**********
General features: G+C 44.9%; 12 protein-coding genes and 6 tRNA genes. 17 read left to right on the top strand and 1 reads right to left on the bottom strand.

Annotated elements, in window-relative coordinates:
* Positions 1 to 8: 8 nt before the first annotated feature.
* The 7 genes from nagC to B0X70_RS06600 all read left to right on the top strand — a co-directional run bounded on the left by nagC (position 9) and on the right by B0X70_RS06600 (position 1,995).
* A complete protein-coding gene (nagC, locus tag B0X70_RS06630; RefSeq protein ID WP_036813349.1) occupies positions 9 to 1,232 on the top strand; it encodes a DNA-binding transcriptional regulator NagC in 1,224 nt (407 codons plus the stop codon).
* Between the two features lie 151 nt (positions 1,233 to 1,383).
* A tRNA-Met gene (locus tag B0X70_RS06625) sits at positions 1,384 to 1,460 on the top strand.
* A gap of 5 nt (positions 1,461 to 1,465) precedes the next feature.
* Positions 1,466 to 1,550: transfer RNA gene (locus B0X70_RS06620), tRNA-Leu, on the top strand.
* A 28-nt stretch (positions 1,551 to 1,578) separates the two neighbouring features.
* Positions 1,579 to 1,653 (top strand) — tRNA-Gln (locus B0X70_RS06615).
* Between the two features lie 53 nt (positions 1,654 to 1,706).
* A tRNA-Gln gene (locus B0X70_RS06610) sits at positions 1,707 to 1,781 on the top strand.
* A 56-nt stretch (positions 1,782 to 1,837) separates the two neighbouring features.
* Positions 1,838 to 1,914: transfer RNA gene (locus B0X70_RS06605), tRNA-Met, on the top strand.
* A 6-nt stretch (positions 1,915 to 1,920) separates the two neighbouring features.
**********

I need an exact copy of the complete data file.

General features: G+C 44.9%; 12 protein-coding genes and 6 tRNA genes. 17 read left to right on the top strand and 1 reads right to left on the bottom strand.

Annotated elements, in window-relative coordinates:
* Positions 1 to 8: 8 nt before the first annotated feature.
* The 7 genes from nagC to B0X70_RS06600 all read left to right on the top strand — a co-directional run bounded on the left by nagC (position 9) and on the right by B0X70_RS06600 (position 1,995).
* A complete protein-coding gene (nagC, locus tag B0X70_RS06630; RefSeq protein ID WP_036813349.1) occupies positions 9 to 1,232 on the top strand; it encodes a DNA-binding transcriptional regulator NagC in 1,224 nt (407 codons plus the stop codon).
* Between the two features lie 151 nt (positions 1,233 to 1,383).
* A tRNA-Met gene (locus tag B0X70_RS06625) sits at positions 1,384 to 1,460 on the top strand.
* A gap of 5 nt (positions 1,461 to 1,465) precedes the next feature.
* Positions 1,466 to 1,550: transfer RNA gene (locus B0X70_RS06620), tRNA-Leu, on the top strand.
* A 28-nt stretch (positions 1,551 to 1,578) separates the two neighbouring features.
* Positions 1,579 to 1,653 (top strand) — tRNA-Gln (locus B0X70_RS06615).
* Between the two features lie 53 nt (positions 1,654 to 1,706).
* A tRNA-Gln gene (locus B0X70_RS06610) sits at positions 1,707 to 1,781 on the top strand.
* A 56-nt stretch (positions 1,782 to 1,837) separates the two neighbouring features.
* Positions 1,838 to 1,914: transfer RNA gene (locus B0X70_RS06605), tRNA-Met, on the top strand.
* A 6-nt stretch (positions 1,915 to 1,920) separates the two neighbouring features.